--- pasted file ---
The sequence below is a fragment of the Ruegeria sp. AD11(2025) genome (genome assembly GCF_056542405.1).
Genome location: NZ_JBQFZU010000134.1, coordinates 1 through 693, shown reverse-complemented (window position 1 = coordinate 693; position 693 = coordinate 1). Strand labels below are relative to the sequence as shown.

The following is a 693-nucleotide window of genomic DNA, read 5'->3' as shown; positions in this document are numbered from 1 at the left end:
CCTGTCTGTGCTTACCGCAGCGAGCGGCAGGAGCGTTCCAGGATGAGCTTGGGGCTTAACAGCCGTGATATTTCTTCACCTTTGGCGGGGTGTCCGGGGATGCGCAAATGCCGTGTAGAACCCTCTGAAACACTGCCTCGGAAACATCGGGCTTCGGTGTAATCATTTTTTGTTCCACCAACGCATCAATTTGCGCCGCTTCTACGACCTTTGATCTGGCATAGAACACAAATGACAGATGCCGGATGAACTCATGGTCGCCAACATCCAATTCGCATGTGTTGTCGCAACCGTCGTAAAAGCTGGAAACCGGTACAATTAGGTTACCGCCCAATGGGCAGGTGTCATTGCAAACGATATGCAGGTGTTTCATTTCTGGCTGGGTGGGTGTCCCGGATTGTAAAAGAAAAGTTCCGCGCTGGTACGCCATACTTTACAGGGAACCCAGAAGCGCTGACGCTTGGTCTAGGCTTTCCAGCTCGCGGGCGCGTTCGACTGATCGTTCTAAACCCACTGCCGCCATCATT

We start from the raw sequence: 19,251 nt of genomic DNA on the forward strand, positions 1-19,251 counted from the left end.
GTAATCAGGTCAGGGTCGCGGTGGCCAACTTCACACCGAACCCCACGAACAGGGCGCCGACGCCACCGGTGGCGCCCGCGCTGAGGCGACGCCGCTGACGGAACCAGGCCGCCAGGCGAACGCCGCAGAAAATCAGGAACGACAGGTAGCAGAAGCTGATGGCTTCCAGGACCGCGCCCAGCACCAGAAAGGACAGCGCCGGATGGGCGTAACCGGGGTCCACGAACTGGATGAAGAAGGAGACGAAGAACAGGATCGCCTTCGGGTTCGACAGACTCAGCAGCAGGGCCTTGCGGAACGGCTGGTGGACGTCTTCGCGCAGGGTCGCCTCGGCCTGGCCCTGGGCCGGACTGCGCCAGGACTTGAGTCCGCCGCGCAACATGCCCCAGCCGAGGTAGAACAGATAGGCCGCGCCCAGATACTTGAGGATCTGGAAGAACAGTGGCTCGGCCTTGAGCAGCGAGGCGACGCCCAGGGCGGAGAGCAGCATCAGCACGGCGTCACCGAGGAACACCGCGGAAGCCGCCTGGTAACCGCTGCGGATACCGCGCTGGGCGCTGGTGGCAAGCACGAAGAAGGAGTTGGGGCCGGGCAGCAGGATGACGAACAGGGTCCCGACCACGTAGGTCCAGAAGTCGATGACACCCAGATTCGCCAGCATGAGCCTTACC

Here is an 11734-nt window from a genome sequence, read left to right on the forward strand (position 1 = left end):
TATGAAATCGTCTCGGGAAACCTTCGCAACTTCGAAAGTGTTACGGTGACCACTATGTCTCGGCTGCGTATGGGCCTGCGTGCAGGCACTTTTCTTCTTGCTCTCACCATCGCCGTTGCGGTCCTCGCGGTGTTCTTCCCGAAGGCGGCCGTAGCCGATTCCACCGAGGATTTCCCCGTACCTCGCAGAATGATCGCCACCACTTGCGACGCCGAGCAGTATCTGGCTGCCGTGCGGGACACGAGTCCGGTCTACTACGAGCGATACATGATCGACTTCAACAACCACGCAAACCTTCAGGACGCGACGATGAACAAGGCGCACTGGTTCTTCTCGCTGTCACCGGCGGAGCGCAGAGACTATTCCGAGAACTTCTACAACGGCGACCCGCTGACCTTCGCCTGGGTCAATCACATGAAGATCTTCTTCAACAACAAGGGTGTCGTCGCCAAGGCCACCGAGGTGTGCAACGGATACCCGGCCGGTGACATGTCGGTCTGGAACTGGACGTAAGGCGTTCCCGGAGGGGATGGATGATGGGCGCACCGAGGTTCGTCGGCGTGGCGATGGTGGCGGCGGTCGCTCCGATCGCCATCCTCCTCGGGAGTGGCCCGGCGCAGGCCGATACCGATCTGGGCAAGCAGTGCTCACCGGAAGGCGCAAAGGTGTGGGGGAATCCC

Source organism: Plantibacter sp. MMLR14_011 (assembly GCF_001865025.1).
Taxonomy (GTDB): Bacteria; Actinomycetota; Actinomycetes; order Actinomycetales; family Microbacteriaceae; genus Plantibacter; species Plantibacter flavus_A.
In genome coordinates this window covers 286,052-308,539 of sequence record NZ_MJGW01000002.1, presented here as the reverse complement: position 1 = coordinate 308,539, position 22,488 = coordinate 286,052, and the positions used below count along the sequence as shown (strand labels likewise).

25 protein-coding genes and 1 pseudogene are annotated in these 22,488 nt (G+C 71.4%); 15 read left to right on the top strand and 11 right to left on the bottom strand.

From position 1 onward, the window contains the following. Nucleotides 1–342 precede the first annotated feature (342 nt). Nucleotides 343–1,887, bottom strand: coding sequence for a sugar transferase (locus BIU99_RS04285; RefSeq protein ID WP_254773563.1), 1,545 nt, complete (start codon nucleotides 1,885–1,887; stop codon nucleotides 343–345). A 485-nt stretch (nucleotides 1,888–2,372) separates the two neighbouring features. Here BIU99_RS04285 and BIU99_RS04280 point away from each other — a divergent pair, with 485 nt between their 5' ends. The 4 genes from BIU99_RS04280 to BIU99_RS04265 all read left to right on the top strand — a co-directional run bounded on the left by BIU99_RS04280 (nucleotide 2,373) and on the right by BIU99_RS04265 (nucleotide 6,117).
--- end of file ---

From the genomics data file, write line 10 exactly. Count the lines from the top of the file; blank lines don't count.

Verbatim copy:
Taxonomy (GTDB): Bacteria; Actinomycetota; Actinomycetes; order Actinomycetales; family Microbacteriaceae; genus Plantibacter; species Plantibacter flavus_A.